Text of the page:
Unique Role of Ukrainian Diasporic community in the creation of multicultural Canada

On June 27, Canadians across the provinces celebrate Multiculturalism Day, a time to reflect on the diverse cultural communities contributing to our strong and vibrant Canadian society. Today, we focus on the Ukrainian diaspora, whose ongoing advocacy efforts actively shape Canada’s political and social future, a testament to the power of multiculturalism and social advocacy. 


While the first settlements of Ukrainians on Canadian territory date back to the 1890s, the first attempts at Ukrainian advocacy effort started later during the period of the First World War when Taras Ferley, the lone Ukrainian in the Manitoba Legislature, vigorously protested the human rights violations of his countrymen that resulted in the suppression of Ukrainian press in Manitoba as ongoing fear of russian communism grown in Canada. While the events of the First and Second World Wars resulted in massive humanitarian crises and forced migration of Ukrainians out of their homes, it correlated at the time with the growing participation of Ukrainian voices in political life in Canada. Community organizing has always been crucial to ensuring that the Ukrainian language, culture and traditions continue to exist in the New World. In November of 1940, the Ukrainian Canadian Committee (UCC), known as the Ukrainian Canadian Congress since 1989, was established. The UCC, along with Anthony Hlynka, the MP for Vegreville, campaigned for the change in immigration policy in Canada and advocated for the federal government to allow the Ukrainian refugees who were displaced in Europe as a result of the Second World War to enter Canada. While the Ukrainian diaspora continued supporting newly arrived refugees, it also focused on cultural preservation.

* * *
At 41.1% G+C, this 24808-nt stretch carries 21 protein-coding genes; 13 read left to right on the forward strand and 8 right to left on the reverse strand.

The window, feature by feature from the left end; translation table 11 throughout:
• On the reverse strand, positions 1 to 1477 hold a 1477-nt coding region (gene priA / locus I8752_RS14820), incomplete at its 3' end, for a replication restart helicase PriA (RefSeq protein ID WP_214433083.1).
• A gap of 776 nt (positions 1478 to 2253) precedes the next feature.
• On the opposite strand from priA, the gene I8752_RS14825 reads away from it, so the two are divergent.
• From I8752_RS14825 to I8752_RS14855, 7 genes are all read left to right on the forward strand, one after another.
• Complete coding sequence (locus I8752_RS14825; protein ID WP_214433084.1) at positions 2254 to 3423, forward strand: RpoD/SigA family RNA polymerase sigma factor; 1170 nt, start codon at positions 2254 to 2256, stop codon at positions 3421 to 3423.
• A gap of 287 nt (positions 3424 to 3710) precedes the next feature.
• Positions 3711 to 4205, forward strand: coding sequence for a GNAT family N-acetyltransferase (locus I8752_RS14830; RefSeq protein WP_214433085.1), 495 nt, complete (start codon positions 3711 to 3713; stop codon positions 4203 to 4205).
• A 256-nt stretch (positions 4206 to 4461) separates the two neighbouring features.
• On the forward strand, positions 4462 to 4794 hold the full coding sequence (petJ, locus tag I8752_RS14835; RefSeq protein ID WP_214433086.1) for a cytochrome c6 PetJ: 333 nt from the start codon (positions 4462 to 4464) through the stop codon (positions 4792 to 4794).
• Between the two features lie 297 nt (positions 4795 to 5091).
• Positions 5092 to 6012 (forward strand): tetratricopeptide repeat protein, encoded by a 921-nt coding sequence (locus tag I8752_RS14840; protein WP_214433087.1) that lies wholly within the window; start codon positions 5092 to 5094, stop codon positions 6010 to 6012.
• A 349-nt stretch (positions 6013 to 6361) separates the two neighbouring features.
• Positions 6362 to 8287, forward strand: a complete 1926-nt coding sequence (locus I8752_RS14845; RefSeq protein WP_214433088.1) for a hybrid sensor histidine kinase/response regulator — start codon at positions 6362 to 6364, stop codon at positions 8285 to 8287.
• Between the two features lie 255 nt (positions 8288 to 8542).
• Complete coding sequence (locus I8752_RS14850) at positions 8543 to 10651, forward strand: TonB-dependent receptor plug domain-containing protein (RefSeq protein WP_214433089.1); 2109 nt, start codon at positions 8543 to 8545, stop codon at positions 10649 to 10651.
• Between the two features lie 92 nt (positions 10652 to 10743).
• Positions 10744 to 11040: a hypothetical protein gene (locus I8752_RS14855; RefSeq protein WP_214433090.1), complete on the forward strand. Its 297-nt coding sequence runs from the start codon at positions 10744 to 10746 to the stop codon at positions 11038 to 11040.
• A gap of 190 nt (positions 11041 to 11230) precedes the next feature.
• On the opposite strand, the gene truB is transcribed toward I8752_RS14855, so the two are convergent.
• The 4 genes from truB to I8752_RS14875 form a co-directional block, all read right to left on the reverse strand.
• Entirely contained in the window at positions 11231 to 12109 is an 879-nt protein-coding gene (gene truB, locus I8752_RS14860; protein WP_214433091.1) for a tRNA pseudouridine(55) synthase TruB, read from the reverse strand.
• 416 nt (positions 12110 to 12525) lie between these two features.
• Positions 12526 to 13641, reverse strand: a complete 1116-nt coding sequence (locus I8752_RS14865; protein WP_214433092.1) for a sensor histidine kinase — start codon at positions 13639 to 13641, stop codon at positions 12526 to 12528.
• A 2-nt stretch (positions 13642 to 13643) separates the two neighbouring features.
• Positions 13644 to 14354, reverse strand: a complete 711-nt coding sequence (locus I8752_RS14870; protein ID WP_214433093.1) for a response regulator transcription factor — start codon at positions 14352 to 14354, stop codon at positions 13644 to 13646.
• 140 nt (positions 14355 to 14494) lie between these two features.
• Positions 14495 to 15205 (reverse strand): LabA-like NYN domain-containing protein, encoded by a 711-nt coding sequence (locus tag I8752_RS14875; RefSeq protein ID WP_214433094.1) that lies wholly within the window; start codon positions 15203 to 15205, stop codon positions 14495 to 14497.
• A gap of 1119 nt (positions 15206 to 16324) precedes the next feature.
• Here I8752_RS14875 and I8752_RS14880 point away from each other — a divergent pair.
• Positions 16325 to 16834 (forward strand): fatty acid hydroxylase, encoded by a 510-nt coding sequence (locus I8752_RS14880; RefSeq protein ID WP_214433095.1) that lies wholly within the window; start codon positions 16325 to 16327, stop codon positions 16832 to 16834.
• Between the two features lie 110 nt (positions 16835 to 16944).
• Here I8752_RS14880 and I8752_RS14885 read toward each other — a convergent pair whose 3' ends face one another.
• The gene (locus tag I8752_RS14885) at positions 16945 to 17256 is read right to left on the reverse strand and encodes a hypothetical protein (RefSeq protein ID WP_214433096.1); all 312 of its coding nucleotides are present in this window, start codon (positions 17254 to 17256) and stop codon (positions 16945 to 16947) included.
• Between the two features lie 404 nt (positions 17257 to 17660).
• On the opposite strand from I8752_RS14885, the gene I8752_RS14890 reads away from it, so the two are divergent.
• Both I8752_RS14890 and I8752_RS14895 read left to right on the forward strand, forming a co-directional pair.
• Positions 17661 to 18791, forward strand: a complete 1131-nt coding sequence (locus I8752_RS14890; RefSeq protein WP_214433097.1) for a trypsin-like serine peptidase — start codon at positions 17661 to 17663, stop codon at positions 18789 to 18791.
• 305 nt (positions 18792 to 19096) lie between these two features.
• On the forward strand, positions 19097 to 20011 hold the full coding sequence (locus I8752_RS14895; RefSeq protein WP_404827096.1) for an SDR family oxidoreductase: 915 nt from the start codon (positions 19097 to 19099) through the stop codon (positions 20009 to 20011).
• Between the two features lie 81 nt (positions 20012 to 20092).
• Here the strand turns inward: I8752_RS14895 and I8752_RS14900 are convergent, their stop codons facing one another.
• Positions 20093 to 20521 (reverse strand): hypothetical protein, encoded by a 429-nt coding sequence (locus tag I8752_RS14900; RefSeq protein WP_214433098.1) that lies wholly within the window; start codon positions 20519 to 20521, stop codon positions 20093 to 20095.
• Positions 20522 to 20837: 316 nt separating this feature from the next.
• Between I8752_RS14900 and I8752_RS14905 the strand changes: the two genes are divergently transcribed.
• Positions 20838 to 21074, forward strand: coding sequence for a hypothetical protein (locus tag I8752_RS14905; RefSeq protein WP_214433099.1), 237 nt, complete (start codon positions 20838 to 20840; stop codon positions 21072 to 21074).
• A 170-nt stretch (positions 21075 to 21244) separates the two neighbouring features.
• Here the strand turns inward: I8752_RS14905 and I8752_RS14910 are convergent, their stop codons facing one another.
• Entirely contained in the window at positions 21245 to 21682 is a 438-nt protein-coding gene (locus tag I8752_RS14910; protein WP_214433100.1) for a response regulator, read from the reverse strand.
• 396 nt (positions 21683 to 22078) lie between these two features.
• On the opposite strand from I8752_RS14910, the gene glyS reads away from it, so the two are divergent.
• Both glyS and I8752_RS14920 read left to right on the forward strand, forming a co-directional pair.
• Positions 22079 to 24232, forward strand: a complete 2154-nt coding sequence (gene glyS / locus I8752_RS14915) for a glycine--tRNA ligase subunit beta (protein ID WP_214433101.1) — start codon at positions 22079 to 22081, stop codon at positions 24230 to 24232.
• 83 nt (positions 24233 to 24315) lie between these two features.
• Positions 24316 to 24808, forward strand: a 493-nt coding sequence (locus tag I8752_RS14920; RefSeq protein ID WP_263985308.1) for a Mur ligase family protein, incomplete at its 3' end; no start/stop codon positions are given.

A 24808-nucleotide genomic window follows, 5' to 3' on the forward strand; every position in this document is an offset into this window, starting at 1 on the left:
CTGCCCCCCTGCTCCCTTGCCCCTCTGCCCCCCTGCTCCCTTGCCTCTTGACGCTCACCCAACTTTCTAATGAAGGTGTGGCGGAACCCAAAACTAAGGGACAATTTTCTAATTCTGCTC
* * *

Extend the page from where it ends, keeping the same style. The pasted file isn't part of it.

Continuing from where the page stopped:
Beginning in the 1960s, the federal government of Canada actively tried to reconcile the question of Canadian identity represented by values of bilingualism and biculturalism to reflect the Anglo-Canadian and Anglo-French populations. However, the Ukrainian community at the time actively advocated for increasing the Ukrainian language at Canadian schools and recognized that Canadian society was not formed by only two ethnocultural communities. As we have seen throughout history previously, Ukrainian Canadians were not afraid to voice their needs as a minority community and advocate to take up a special place within the newly formed Canadian society. Senator Paul, a proud Ukrainian, in his speech on March 3, 1964, in the upper house of the federal parliament, highlighted that there is a third element of Canadian society: allophones – representatives of national minorities of the country who live mainly in western regions. Prime Minister Pierre Trudeau, in October 1971, at the Triennial Congress of Ukrainian Canadians in Winnipeg, announced the policy of multiculturalism. It is difficult to undermine the advocacy effort and the voices of Ukrainian Canadian politicians who actively lobbied the Canadian government to recognize the uniqueness of Canadian identity as multicultural rather than bicultural as was initially perceived. 


Currently, as Ukrainians have been displaced again as a result of russian aggression, Ukrainian Canadians are once again forced to use their voices to ensure that displaced refugees, which consist primarily of women and children, are welcomed in the safety of Canada. Members of various organizations, including but not limited to the UCC, SUSK, Ukrainian National Federation of Canada,Canada-Ukraine Foundation,League of Canadian Ukrainian women and many others continue to draw attention to the human cost of the war in Ukraine and the needs of recently arrived newcomers to Canada. 


The Day of Canadian Multiculturalism is another opportunity for us, Ukrainian Canadians, to express our gratitude for the support we have received and continue to receive from all members of Canadian society.
Thank you!

By Valeriia Gusieva (Carleton’s Ukrainian Students’ Club)